Paper – I Measure and Probability(ST-101) (4 Credits)

Max Marks: 75+25* *Internal Assessment

Time: 3 hrs.

Note:There will be nine questions in all. Question No.1 will be compulsory covering whole of the syllabus and comprising short answer type questions. Rest of the eight questions will be set from the four units uniformly i.e. two from each unit. The candidate will be required to attempt five questions in all selecting one from each unit and the compulsory one. The weightage of all the questions will be the same.

Unit –IFields; sigma field, sigma-field generated by a class of subsets, Borel fields. Sequence of sets, limsup and liminf of sequence of sets, random variables, distribution function. Measure, probability measure, properties of a measure, Concept of outer measures, inner measures, lebesgue measures, concept of Lebesgue-Stieltjes measure.

Unit –IIMeasurable functions, sequence of measurable functions; their convergence of various types. Integration of measurable function. Monotone convergence theorem. Fatou's Lemma. Dominated convergence theorem, Product measure, Fubin’s Theorem.

Unit –IIIBorel-Contelli Lemma, Tchebycheff's and Kolmogorov's inequalities, various modes of convergence: in probability, almost sure, in distribution and in mean square and their interrelationship.

Unit –IVLaws of large numbers for i.i.d. Sequences. Characteristic function its uniqueness, continuity and inversion formula. Applications of characteristic functions. Central limit theorems: De Moivre’s-Laplace, Liapounov, Lindeberg-Levy and their applications

References:1. Kingman, J. F. C. & Taylor, : Introduction to Measure and Probability, Cambridge S.J. (1966). University Press.2. Bhat, B.R. : Modern Probability Theory, Wiley Eastern Limited3. Taylor, J. C. : An Introduction to Measure and Probability, Springer.4. Royden, H.L. : Real Analysis, Pearson Prentice Hall.5. Billingsley, P. (1986). : Probability and Measure, Wiley.6. Halmos, P.R. : Measure Theory, Springer7. Basu,A.K. : Measure Theory and Probability,PHI Learning(Pt.Lim.)

M.Sc. Statistics Semester – I

Paper-II Statistical Methods and Distribution Theory(ST-102) Course Objectives:The course aims to shape the attitudes of learners regarding the field of statistics. This course will lay the foundation to probability theory and Statistical modeling of outcomes of real life random experiments through various Statistical distributions. Specifically, the course aim to Motivate in students an intrinsic interest in statistical thinking.

Learning Outcomes: On completion of this course students will be able to:

Explain the concepts of probability.

Understand the Mathematical, Tchebycheff's, Markov, Jensen and Holder and

Minkowski inequalities.

Understand the concepts of distribution theory.

Test the hypothesis using suitable statistical test.

Understand the discrete and continuous distributions like Binomial, Poisson,

Geometric, Negative binomial, Hypergeometric and Multinomial, Normal, log

normal distributions, Uniform, Exponential, Cauchy, Beta, Gamma distribution.

M.Sc. Statistics Semester – I

Paper-II Statistical Methods and Distribution Theory(ST-102) (4 Credits)

` Max Marks: 75+25* *Internal Assessment Time: 3 hrs.

Note: There will be nine questions in all. Question No.1 will be compulsory covering whole of the syllabus and comprising short answer type questions. Rest of the eight questions will be set from the four units uniformly i.e. two from each unit. The candidate will be required to attempt five questions in all one from each unit and the compulsory one. The weightage of all the questions will be the same.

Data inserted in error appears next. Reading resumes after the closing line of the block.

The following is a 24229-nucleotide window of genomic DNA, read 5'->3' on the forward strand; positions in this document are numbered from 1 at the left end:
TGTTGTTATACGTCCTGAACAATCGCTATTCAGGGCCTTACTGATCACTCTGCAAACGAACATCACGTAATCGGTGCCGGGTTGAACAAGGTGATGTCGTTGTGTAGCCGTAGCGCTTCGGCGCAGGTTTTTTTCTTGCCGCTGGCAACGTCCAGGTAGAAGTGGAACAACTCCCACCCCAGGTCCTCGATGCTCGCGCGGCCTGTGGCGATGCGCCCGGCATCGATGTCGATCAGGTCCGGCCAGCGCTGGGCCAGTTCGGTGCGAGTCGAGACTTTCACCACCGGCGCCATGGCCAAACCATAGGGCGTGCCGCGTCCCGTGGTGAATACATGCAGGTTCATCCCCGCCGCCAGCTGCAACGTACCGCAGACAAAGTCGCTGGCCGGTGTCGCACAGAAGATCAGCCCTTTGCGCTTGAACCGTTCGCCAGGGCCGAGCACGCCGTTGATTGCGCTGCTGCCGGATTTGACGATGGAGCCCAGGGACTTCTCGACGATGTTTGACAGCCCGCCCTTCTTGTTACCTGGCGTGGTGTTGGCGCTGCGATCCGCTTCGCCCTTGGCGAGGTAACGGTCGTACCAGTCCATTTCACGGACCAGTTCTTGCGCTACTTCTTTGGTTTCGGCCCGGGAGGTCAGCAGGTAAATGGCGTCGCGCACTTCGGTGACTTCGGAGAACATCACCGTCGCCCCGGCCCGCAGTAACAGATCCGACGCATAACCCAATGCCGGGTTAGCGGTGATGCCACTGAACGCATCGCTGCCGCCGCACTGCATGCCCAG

Unit-IBasic concepts of probability: Random variable, sample space, events, different definitions of probability, notations, distribution functions. Additive law of probability, theorem of total probability, theorem of compound probability and Baye’s theorem. Concept of bivariate, marginal and conditional distributions.

Unit-IIMathematical Expectation : Expectation and moments, expectation of sum of variates, expectation of product of independent variates, moment generating function. Tchebycheff's, Markov , Jensen and Holder and Minkowski inequalities, Covariance, correlation coefficient , rank correlation, regression lines partial correlation coefficient, multiple correlation coefficient . Relation between characteristic function and moments.

Unit – IIIBinomial, Poisson, Geometric, Negative binomial, Hypergeometric and Multinomial, Normal and log normal distributions.

Unit –IVUniform, Exponential, Cauchy, Beta, Gamma distribution, Sampling distributions: Student – t distributions, F- distribution, Fisher’s z – distribution and Chi-square distribution. Inter relations, asymptotic derivations. Simple tests based on t, F, chi square and normal variate z.

References:1. Feller, W. : Introduction to probability and its applications, Vol.I, Wiley2. Parzen, E. : Modern Probability Theory and its Applications, Wiley Interscience3. Meyer, P.L. : Introductory Probability and Statistical Applications, Addison wesely.4. Cramer, H. : Random variable and Probability Distribution, Cambridge University Press.5. Kapur, J.N. Sexena, H.C.: Mathematical Statistics & S.Chand & Co.

M.Sc. Statistics Semester – I

Paper – III Inference –I(ST-103)Course Objectives:

The main objective of the course is to draw statistically valid conclusions about a population on

the basis of a sample in a scientific manner. This course deals with fundamental concepts and

techniques of statistical inference including point and interval estimation. A brief revision will

also be given of some basic topics in probability theory as well as single and multiple random

variables. Alternative philosophical approaches to inference such as likelihood methods, and

fiducial methods will be described. The impact that statistics has made and will continue to make